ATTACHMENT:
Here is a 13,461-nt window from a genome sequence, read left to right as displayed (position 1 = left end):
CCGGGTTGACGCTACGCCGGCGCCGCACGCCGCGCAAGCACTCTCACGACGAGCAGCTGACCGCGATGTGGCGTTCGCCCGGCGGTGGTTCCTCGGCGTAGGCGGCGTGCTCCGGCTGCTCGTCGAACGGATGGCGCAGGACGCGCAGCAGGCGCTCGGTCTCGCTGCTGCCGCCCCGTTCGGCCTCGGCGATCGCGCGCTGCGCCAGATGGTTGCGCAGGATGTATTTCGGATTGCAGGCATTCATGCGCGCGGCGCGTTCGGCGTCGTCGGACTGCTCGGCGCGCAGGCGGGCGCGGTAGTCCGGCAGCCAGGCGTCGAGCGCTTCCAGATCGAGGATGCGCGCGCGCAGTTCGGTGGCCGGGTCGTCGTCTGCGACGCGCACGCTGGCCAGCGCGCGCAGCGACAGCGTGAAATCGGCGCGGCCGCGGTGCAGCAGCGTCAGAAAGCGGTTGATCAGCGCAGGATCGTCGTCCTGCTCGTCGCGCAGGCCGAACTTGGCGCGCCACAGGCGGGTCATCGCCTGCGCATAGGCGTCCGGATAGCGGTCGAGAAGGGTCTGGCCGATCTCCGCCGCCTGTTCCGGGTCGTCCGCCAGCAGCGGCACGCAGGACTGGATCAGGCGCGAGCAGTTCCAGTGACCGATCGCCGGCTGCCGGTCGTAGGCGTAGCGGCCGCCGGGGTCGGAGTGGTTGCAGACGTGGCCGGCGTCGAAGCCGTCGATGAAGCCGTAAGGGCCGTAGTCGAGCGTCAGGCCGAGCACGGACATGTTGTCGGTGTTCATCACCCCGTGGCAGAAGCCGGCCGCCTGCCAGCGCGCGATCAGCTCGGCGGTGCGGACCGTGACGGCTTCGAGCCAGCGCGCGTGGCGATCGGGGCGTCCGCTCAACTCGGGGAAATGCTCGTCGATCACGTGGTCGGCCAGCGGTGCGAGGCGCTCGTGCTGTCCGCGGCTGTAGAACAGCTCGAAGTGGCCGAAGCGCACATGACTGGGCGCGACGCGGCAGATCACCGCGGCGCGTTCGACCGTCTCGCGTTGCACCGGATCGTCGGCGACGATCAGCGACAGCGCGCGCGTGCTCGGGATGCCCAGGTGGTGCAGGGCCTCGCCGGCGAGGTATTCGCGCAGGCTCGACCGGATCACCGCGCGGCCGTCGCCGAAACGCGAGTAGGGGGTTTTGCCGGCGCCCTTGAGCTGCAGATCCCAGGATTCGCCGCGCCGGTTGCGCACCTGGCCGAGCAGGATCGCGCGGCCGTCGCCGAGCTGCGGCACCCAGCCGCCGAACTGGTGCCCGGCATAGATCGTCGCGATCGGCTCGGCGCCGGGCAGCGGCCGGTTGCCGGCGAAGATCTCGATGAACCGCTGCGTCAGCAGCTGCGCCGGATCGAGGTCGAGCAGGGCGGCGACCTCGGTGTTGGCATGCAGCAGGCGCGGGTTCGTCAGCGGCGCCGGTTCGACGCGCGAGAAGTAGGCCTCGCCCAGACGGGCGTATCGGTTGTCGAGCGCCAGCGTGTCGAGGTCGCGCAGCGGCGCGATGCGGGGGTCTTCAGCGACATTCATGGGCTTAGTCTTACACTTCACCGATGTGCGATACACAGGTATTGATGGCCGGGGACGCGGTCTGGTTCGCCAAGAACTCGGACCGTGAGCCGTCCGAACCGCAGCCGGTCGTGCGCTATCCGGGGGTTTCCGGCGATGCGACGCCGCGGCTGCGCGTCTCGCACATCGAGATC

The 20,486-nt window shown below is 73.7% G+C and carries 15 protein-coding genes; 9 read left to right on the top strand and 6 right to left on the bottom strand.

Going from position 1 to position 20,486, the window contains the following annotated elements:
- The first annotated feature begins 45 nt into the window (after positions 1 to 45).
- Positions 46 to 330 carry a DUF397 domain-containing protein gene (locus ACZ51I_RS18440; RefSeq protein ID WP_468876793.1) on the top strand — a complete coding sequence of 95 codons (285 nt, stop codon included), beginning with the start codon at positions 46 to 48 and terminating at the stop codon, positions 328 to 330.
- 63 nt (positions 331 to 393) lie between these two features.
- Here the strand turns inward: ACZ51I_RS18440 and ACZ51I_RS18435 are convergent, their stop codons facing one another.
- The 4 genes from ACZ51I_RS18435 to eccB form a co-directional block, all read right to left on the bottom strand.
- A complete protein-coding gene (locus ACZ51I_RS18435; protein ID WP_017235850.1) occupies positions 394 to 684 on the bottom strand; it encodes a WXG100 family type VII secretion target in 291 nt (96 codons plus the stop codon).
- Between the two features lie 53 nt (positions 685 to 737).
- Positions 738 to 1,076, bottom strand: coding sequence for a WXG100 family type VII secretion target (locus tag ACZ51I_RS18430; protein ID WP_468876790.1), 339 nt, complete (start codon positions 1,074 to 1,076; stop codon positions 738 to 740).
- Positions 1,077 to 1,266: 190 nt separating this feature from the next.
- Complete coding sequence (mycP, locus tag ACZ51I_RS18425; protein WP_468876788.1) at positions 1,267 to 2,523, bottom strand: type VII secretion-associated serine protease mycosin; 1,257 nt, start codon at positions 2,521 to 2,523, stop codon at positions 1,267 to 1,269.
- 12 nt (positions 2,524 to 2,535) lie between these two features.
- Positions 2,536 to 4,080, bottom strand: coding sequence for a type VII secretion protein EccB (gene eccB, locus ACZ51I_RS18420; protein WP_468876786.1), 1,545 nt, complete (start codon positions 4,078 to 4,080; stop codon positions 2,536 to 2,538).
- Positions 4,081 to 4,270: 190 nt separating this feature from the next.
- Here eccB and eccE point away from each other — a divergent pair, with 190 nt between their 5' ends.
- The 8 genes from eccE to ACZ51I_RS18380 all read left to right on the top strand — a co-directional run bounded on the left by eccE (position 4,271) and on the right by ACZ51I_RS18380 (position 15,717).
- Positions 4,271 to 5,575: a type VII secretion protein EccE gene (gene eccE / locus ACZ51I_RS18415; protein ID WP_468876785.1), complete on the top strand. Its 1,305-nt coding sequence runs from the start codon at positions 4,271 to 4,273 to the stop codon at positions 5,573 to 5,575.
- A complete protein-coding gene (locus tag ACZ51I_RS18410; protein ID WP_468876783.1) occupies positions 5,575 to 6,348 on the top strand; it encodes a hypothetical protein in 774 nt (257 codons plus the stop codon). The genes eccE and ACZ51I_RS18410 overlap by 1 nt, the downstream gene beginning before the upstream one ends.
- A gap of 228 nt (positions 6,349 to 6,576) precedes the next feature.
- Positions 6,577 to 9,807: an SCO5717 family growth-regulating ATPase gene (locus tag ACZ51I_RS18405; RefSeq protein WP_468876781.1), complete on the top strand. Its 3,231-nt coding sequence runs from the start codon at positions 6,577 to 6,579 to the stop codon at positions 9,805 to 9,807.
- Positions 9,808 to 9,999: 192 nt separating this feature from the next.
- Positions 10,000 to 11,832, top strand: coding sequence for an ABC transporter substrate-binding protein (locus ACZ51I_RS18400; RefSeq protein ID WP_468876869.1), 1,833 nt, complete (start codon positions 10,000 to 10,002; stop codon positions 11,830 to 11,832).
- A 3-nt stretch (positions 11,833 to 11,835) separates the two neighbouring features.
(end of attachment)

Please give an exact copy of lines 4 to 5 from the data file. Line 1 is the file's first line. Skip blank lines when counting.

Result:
Going from position 1 to position 20,486, the window contains the following annotated elements:
- The first annotated feature begins 45 nt into the window (after positions 1 to 45).